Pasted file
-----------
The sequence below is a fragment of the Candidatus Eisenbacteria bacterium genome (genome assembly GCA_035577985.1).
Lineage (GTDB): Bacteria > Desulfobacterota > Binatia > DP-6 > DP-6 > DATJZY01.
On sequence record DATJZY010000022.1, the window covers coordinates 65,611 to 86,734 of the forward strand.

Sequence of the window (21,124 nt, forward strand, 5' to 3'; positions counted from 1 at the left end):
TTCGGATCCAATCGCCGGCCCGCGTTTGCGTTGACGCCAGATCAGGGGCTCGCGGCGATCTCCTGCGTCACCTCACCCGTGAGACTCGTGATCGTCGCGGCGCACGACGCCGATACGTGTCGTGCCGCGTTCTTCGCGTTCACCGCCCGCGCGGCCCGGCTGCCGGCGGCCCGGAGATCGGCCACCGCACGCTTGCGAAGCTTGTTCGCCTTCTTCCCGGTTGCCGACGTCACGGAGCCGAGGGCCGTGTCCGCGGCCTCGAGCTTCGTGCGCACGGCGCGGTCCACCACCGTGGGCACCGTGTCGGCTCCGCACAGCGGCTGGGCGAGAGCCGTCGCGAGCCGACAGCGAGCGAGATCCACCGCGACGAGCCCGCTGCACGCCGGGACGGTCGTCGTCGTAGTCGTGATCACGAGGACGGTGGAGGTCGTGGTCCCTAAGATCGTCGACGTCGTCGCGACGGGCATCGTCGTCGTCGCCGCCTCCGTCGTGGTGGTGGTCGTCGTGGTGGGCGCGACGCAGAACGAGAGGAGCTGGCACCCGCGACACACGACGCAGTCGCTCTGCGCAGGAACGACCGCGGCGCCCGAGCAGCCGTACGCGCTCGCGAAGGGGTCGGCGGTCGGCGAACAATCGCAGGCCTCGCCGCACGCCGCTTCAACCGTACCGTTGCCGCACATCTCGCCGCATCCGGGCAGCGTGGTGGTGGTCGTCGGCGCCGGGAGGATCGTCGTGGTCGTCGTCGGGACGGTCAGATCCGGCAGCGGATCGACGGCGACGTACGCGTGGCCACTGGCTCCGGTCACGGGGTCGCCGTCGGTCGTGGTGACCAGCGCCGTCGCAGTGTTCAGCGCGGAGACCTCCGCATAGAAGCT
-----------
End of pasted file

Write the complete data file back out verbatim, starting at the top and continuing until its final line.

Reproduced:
The sequence below is a fragment of the Candidatus Eisenbacteria bacterium genome (genome assembly GCA_035577985.1).
Lineage (GTDB): Bacteria > Desulfobacterota > Binatia > DP-6 > DP-6 > DATJZY01.
On sequence record DATJZY010000022.1, the window covers coordinates 65,611 to 86,734 of the forward strand.

Sequence of the window (21,124 nt, forward strand, 5' to 3'; positions counted from 1 at the left end):
TTCGGATCCAATCGCCGGCCCGCGTTTGCGTTGACGCCAGATCAGGGGCTCGCGGCGATCTCCTGCGTCACCTCACCCGTGAGACTCGTGATCGTCGCGGCGCACGACGCCGATACGTGTCGTGCCGCGTTCTTCGCGTTCACCGCCCGCGCGGCCCGGCTGCCGGCGGCCCGGAGATCGGCCACCGCACGCTTGCGAAGCTTGTTCGCCTTCTTCCCGGTTGCCGACGTCACGGAGCCGAGGGCCGTGTCCGCGGCCTCGAGCTTCGTGCGCACGGCGCGGTCCACCACCGTGGGCACCGTGTCGGCTCCGCACAGCGGCTGGGCGAGAGCCGTCGCGAGCCGACAGCGAGCGAGATCCACCGCGACGAGCCCGCTGCACGCCGGGACGGTCGTCGTCGTAGTCGTGATCACGAGGACGGTGGAGGTCGTGGTCCCTAAGATCGTCGACGTCGTCGCGACGGGCATCGTCGTCGTCGCCGCCTCCGTCGTGGTGGTGGTCGTCGTGGTGGGCGCGACGCAGAACGAGAGGAGCTGGCACCCGCGACACACGACGCAGTCGCTCTGCGCAGGAACGACCGCGGCGCCCGAGCAGCCGTACGCGCTCGCGAAGGGGTCGGCGGTCGGCGAACAATCGCAGGCCTCGCCGCACGCCGCTTCAACCGTACCGTTGCCGCACATCTCGCCGCATCCGGGCAGCGTGGTGGTGGTCGTCGGCGCCGGGAGGATCGTCGTGGTCGTCGTCGGGACGGTCAGATCCGGCAGCGGATCGACGGCGACGTACGCGTGGCCACTGGCTCCGGTCACGGGGTCGCCGTCGGTCGTGGTGACCAGCGCCGTCGCAGTGTTCAGCGCGGAGACCTCCGCATAGAAGCT